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**To**:*Multiple recipients of list LATEX-L <LATEX-L@RELAY.URZ.UNI-HEIDELBERG.DE>***Subject**:**\mathsf for tensors (was: Capital greek letters)****From**:*Ulrik Vieth <vieth@thphy.uni-duesseldorf.de>***Date**: Mon, 5 May 1997 11:30:23 +0200- Reply-To: Mailing list for the LaTeX3 project <LATEX-L@RELAY.URZ.UNI-HEIDELBERG.DE>
- Sender: Mailing list for the LaTeX3 project <LATEX-L@RELAY.URZ.UNI-HEIDELBERG.DE>

Hans Aberg: > But if you decide to typeset tensors upright sans serif, then the > Christoffel symbol, which normally is an upper case $\Gamma$, should be > typeset like that too. (But using a $\Gamma$ for the Christoffel symbol is > so standard, it should perhaps be typeset upright anyhow.) I'm not quite sure what you mean. If you are refering to a specific Christoffel symbol $\Gamma_{ij}^{k}$, you're dealing with a scalar compnent of a pseudo-tensor, which means that the $\Gamma$ would be set in \mathnormal anyway (whether upright or italics might depend on the publisher's preferences for uppercase greek). Bold sans serif (oblique) would only be used when referring to a tensor as a whole, e.g. when writing about the metric tensor $\mathtens{g} = (g_{ij})$. Writing $\mathtens{\Gamma}$ to refer to all the Christoffel symbols as a whole would be very unusual indeed, so there's probably little reason to worry. Cheers, Ulrik.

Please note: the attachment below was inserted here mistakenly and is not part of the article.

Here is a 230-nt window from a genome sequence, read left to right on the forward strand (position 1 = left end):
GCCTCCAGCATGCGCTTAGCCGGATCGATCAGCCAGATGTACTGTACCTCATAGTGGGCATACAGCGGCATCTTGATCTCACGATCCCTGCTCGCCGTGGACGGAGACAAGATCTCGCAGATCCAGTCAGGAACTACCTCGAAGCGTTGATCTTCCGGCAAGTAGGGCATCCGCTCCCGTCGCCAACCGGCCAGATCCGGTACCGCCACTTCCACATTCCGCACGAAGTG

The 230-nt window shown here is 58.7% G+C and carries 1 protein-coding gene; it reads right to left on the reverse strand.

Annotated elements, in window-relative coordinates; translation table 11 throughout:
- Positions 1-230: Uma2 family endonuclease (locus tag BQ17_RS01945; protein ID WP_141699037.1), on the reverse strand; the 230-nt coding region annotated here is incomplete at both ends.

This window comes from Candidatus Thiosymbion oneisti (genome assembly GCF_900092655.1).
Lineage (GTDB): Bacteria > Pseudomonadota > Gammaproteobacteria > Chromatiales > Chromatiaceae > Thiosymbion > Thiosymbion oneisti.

**References**:**Re: Capital greek letters and the math font encoding***From:*Hans Aberg <haberg@MATEMATIK.SU.SE>

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